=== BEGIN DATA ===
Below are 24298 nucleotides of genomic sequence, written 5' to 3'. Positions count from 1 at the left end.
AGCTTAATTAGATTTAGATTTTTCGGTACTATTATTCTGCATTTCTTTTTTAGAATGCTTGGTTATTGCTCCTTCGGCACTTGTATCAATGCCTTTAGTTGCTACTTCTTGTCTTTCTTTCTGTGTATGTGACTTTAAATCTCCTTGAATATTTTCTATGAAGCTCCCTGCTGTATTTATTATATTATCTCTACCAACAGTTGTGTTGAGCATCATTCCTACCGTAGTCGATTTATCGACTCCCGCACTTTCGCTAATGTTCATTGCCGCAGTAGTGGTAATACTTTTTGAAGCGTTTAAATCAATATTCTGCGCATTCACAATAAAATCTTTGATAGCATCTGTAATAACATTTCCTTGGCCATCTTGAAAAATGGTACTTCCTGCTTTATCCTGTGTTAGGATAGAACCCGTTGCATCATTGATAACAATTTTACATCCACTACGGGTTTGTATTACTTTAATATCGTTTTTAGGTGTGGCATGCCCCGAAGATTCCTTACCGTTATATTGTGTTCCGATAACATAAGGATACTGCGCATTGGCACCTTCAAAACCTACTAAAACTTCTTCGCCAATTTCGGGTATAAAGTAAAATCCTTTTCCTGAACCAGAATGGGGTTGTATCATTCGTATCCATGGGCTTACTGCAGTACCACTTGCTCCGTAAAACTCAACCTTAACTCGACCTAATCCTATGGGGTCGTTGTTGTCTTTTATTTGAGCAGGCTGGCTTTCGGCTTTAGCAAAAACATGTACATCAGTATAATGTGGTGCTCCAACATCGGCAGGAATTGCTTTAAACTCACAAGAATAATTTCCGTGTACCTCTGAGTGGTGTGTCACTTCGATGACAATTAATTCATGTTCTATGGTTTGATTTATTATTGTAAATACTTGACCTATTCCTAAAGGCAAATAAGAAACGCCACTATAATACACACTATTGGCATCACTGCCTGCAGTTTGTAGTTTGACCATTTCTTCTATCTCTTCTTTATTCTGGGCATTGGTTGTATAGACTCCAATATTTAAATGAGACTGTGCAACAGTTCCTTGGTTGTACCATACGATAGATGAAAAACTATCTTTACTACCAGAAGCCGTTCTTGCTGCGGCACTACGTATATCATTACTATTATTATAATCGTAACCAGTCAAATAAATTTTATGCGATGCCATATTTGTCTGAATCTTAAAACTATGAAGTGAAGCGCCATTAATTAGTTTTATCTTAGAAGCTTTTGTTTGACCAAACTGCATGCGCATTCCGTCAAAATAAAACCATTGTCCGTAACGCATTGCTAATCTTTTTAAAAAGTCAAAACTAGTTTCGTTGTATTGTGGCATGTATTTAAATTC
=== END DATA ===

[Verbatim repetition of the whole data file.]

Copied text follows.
Below are 24298 nucleotides of genomic sequence, written 5' to 3'. Positions count from 1 at the left end.
AGCTTAATTAGATTTAGATTTTTCGGTACTATTATTCTGCATTTCTTTTTTAGAATGCTTGGTTATTGCTCCTTCGGCACTTGTATCAATGCCTTTAGTTGCTACTTCTTGTCTTTCTTTCTGTGTATGTGACTTTAAATCTCCTTGAATATTTTCTATGAAGCTCCCTGCTGTATTTATTATATTATCTCTACCAACAGTTGTGTTGAGCATCATTCCTACCGTAGTCGATTTATCGACTCCCGCACTTTCGCTAATGTTCATTGCCGCAGTAGTGGTAATACTTTTTGAAGCGTTTAAATCAATATTCTGCGCATTCACAATAAAATCTTTGATAGCATCTGTAATAACATTTCCTTGGCCATCTTGAAAAATGGTACTTCCTGCTTTATCCTGTGTTAGGATAGAACCCGTTGCATCATTGATAACAATTTTACATCCACTACGGGTTTGTATTACTTTAATATCGTTTTTAGGTGTGGCATGCCCCGAAGATTCCTTACCGTTATATTGTGTTCCGATAACATAAGGATACTGCGCATTGGCACCTTCAAAACCTACTAAAACTTCTTCGCCAATTTCGGGTATAAAGTAAAATCCTTTTCCTGAACCAGAATGGGGTTGTATCATTCGTATCCATGGGCTTACTGCAGTACCACTTGCTCCGTAAAACTCAACCTTAACTCGACCTAATCCTATGGGGTCGTTGTTGTCTTTTATTTGAGCAGGCTGGCTTTCGGCTTTAGCAAAAACATGTACATCAGTATAATGTGGTGCTCCAACATCGGCAGGAATTGCTTTAAACTCACAAGAATAATTTCCGTGTACCTCTGAGTGGTGTGTCACTTCGATGACAATTAATTCATGTTCTATGGTTTGATTTATTATTGTAAATACTTGACCTATTCCTAAAGGCAAATAAGAAACGCCACTATAATACACACTATTGGCATCACTGCCTGCAGTTTGTAGTTTGACCATTTCTTCTATCTCTTCTTTATTCTGGGCATTGGTTGTATAGACTCCAATATTTAAATGAGACTGTGCAACAGTTCCTTGGTTGTACCATACGATAGATGAAAAACTATCTTTACTACCAGAAGCCGTTCTTGCTGCGGCACTACGTATATCATTACTATTATTATAATCGTAACCAGTCAAATAAATTTTATGCGATGCCATATTTGTCTGAATCTTAAAACTATGAAGTGAAGCGCCATTAATTAGTTTTATCTTAGAAGCTTTTGTTTGACCAAACTGCATGCGCATTCCGTCAAAATAAAACCATTGTCCGTAACGCATTGCTAATCTTTTTAAAAAGTCAAAACTAGTTTCGTTGTATTGTGGCATGTATTTAAATTC